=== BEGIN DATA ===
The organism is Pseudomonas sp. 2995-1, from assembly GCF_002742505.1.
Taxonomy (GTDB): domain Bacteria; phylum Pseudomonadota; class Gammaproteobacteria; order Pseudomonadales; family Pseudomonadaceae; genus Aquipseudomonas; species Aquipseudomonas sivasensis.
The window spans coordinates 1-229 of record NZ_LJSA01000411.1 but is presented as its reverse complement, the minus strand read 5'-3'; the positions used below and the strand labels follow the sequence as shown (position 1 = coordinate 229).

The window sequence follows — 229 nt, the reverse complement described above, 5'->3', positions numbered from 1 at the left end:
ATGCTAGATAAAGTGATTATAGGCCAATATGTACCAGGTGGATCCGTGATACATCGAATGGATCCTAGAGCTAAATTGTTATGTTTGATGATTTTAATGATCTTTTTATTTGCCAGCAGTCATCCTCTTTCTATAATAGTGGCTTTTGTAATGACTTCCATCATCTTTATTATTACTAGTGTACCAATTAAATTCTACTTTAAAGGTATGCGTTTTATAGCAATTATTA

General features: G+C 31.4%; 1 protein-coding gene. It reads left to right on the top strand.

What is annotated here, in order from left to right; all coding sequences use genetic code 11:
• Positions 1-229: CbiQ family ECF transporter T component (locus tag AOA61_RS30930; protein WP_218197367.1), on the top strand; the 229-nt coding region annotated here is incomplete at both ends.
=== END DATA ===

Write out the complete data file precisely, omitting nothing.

The organism is Pseudomonas sp. 2995-1, from assembly GCF_002742505.1.
Taxonomy (GTDB): domain Bacteria; phylum Pseudomonadota; class Gammaproteobacteria; order Pseudomonadales; family Pseudomonadaceae; genus Aquipseudomonas; species Aquipseudomonas sivasensis.
The window spans coordinates 1-229 of record NZ_LJSA01000411.1 but is presented as its reverse complement, the minus strand read 5'-3'; the positions used below and the strand labels follow the sequence as shown (position 1 = coordinate 229).

The window sequence follows — 229 nt, the reverse complement described above, 5'->3', positions numbered from 1 at the left end:
ATGCTAGATAAAGTGATTATAGGCCAATATGTACCAGGTGGATCCGTGATACATCGAATGGATCCTAGAGCTAAATTGTTATGTTTGATGATTTTAATGATCTTTTTATTTGCCAGCAGTCATCCTCTTTCTATAATAGTGGCTTTTGTAATGACTTCCATCATCTTTATTATTACTAGTGTACCAATTAAATTCTACTTTAAAGGTATGCGTTTTATAGCAATTATTA

General features: G+C 31.4%; 1 protein-coding gene. It reads left to right on the top strand.

What is annotated here, in order from left to right; all coding sequences use genetic code 11:
• Positions 1-229: CbiQ family ECF transporter T component (locus tag AOA61_RS30930; protein WP_218197367.1), on the top strand; the 229-nt coding region annotated here is incomplete at both ends.